Reprinted from yesterday's late editions

Late in the first half against Stonehill last night, Georgetown basketball Coach John Thompson was called for two technical fouls. Everybody in the gym, including the referee who called the fouls and the opposing coach, thought Thompson brought it about on purpose -- the old tactical technical trick.

The "Ts" did little to awaken the sluggish Hoyas, whose 13-game winning streak skidded to a halt in two road losses last week. GU led by only six points with 5:40 to play but, finally, with Craig Shelton scoring at will underneath, handed the Chieftains a 77-55 defeat.

"I didn't take them on purpose," Thompson said of the technicals assessed by Ernie Cage with 2:47 left in the first half. "It didn't help, anyway. We played like the weather --awful. . . I thought I was a novice coach who came here five years ago, starting off again."

Cage said he almost called a third technical on Thompson. That calls for automatic banishment and Stonehill would have gotten six free throws instead of the four that Bill McMillan made to bring the Chieftains within 25-23.

"I know he got the technicals on purpose. He was awfully close to a third," said Cage. "He kept saying the four-letter word. And everybody in here could hear him, it was so dead."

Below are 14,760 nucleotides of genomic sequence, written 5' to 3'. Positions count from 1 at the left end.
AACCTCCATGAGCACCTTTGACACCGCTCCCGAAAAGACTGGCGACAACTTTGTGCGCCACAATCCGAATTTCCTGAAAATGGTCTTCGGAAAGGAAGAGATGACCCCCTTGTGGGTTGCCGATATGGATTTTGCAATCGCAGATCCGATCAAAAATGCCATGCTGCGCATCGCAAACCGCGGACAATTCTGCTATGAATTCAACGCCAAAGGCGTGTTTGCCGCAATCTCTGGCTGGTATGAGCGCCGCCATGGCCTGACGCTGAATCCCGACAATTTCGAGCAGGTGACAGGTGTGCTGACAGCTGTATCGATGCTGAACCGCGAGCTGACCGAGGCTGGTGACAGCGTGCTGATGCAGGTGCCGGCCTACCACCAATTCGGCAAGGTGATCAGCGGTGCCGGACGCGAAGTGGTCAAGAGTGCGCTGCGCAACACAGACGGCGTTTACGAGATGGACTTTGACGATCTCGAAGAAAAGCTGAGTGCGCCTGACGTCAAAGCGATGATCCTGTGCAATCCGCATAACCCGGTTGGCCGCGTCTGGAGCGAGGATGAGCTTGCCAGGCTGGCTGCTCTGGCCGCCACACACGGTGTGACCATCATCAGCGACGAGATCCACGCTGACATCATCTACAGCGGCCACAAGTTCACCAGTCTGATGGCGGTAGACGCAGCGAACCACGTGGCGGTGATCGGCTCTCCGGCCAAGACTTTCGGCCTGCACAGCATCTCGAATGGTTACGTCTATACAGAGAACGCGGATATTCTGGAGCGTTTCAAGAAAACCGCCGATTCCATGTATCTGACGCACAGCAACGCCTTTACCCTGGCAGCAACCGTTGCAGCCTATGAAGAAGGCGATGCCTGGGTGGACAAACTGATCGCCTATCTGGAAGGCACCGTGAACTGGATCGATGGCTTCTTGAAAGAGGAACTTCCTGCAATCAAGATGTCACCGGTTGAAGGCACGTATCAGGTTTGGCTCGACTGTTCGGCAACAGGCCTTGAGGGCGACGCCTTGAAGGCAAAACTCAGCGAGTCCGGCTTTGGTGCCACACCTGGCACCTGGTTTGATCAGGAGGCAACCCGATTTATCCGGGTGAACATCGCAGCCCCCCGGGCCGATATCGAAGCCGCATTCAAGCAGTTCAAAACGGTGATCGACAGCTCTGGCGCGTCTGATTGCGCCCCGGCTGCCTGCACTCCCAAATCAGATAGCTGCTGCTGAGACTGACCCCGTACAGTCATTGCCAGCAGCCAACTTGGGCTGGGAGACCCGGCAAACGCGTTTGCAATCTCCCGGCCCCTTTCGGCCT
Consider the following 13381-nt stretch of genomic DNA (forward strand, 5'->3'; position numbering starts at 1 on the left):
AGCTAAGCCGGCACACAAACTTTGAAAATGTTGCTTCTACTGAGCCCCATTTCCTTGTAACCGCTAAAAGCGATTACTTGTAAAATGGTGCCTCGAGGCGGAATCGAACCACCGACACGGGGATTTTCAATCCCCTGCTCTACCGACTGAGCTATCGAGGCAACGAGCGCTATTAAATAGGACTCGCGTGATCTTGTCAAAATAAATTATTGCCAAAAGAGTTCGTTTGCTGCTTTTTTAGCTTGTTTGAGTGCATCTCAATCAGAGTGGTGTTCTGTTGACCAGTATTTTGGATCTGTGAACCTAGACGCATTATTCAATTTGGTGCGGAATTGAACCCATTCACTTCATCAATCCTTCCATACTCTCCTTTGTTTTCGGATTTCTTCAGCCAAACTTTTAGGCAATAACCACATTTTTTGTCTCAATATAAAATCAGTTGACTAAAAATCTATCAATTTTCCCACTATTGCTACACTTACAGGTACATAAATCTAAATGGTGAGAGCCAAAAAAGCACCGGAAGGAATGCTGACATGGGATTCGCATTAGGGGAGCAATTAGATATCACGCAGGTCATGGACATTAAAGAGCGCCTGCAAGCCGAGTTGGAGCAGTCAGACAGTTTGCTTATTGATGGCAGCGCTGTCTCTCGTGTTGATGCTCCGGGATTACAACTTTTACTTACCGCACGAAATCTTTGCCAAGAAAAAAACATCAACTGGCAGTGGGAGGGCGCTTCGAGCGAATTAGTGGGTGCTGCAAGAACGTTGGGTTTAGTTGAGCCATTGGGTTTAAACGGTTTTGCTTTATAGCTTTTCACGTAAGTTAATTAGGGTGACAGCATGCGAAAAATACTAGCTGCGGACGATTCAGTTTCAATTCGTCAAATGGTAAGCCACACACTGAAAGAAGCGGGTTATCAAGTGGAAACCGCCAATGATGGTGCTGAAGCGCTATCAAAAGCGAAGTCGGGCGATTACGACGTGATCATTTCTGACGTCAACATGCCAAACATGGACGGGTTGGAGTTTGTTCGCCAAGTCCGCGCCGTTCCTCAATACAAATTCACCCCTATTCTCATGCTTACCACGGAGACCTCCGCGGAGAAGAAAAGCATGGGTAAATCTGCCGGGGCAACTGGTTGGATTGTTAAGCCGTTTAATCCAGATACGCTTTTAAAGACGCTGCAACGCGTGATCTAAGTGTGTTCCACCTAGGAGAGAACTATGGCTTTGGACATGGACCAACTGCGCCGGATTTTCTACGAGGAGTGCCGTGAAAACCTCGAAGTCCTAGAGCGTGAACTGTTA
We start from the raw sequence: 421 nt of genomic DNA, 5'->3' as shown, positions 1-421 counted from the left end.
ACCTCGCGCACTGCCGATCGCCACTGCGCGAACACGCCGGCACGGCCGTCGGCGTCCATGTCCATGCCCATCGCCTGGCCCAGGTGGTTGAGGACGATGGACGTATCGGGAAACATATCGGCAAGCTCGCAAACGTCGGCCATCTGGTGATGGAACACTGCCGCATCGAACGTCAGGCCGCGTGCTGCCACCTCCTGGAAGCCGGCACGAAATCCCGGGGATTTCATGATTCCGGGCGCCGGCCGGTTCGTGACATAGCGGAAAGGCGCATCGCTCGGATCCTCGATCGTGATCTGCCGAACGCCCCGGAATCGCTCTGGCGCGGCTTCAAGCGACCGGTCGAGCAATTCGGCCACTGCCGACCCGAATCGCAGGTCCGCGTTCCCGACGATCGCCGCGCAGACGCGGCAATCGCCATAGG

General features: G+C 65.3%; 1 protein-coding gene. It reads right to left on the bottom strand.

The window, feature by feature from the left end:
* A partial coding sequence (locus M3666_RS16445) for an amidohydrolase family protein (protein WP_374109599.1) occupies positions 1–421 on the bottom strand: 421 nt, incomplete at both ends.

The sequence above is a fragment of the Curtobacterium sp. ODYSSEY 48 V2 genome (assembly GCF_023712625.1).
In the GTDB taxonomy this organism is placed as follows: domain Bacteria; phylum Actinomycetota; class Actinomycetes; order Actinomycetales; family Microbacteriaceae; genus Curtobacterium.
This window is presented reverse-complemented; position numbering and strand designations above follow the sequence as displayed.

Stonehill coach Harry Hart said he was so sure Thompson did it "as a momentum" thing that he ordered a spread offense until the howling and noise in the McDonough Gym gallery of 968 had died down.

But Georgetown's fans responded better than the players. The Hoyas had played in Boston and Chicago in four nights last week and were obviously tired and unispired for this game. A sign of their fatigue was that most of their 12 missed free throws (out of 31 attempts) hit the front of the rim.

It took 28 minutes and a lot of foul trouble against the visitors before Georgetown led by as many as 10 points. Shelton and Derrick Jackson were mainly responsible for that, safely increasing the Hoya record to 16-4.

Shelton was a one-armed bandit to Stonehill. The 6-foot-7 sophomore forward, who is playing with broken bone in his nonshooting right wrist, scored 19 of his 24 points in the second half. All but two were scored when it mattered.

"He's nice to have," said Thompson. "It used to be when we played awful, we didn't have one person we could get the ball to and get a layup."